Greenwire article, “Agency retreats from contentious $10M ‘branding’ initiative” — excerpts:
“The Forest Service abandoned a $10 million rebranding effort today after the proposal sparked opposition from some employees and a government watchdog group.
The agency had announced plans in November to hire an outside firm to help it achieve “strategic organizational transformation, identity clarification and social purpose branding and branding management, and multicultural engagement and outreach.”
The request for proposals, which closed just before New Year’s Day, offered up to $10 million over the next five years.
Some called it a smart investment that could have boosted employee morale, bolstered public trust and strengthened support from Congress.
Others called it a waste of money that could have been better spent restoring watersheds, building trails, thinning unhealthy forests or beefing up staff.
But the agency is putting the effort on the backburner, for now.
The presumed front-runner for the branding contract was Metropolitan Group, a Portland, Ore.-based “social change” firm that the Forest Service previously tapped to help its Pacific Northwest region “reflect on its roots and discover its future.”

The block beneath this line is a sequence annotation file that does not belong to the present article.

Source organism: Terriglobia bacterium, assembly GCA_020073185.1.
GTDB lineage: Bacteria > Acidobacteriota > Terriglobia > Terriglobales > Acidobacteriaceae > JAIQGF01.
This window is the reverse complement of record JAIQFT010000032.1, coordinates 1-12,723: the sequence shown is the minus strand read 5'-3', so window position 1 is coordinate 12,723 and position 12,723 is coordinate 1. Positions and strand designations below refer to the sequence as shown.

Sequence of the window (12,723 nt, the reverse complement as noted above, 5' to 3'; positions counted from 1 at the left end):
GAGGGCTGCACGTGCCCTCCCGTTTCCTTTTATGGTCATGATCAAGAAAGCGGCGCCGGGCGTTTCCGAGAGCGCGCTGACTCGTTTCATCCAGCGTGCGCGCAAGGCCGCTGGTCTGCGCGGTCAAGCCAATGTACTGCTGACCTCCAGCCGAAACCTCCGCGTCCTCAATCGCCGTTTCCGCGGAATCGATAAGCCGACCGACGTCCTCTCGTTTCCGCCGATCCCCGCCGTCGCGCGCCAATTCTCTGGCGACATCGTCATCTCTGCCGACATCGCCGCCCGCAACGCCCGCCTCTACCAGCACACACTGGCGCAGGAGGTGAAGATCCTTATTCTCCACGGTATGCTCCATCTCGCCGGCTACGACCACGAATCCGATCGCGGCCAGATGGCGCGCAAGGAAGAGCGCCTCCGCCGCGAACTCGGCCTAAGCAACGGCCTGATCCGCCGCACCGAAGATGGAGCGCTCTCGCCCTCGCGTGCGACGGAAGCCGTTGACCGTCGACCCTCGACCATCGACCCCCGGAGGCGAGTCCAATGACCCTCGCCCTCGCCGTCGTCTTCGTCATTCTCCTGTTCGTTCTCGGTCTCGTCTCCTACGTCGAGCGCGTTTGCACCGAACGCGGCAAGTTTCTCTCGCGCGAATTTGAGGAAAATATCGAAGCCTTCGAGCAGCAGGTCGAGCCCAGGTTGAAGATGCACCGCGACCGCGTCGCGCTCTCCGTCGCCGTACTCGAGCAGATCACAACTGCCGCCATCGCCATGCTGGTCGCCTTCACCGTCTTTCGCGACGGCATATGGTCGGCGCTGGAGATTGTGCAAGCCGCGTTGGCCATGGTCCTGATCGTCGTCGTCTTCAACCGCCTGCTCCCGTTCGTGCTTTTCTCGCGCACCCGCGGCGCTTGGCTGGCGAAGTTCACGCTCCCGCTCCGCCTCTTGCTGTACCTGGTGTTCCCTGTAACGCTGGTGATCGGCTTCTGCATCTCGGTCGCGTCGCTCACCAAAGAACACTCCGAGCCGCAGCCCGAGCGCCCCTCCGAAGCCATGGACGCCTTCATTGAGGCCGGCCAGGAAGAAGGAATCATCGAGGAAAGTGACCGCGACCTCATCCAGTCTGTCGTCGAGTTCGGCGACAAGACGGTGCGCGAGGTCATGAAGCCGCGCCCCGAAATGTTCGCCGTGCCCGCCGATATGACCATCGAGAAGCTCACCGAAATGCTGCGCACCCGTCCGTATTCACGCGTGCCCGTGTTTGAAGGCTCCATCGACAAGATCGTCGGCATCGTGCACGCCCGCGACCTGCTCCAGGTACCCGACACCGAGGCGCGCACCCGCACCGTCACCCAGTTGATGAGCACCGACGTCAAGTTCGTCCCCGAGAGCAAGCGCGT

The firm said it helped the region’s 3,000 employees in Oregon and Washington state “rediscover” the mission outlined by the Forest Service’s first chief, Gifford Pinchot: “to provide the greatest amount of good for the greatest amount of people in the long run.”
“We clarified the region’s core identity using the greatest good as a frame to unify and communicate a complex array of ideas and work,” Metropolitan Group said on its website. “From this foundation we crafted a new vocabulary, look, and feel that employees are already using to more successfully engage with each other and the public.”
A sample of the firm’s work can be found here.
Metropolitan Group has also been contracted by the Forest Service’s Intermountain region based in Ogden, Utah, and the Pacific Northwest Research Station to “foster a more powerful and shared appreciation of agency mission amongst internal and external stakeholders.”
The total value of its contracts is believed to exceed $1 million.
The regional efforts were a “starting point for an agency-wide undertaking to prepare its workforce to engage in a cultural transformation and identity clarification,” according to the Forest Service’s November RFP.
Metropolitan Group currently holds a $527,000 contract that runs through next month to help Forest Service leaders take the regional branding and identity effort nationwide.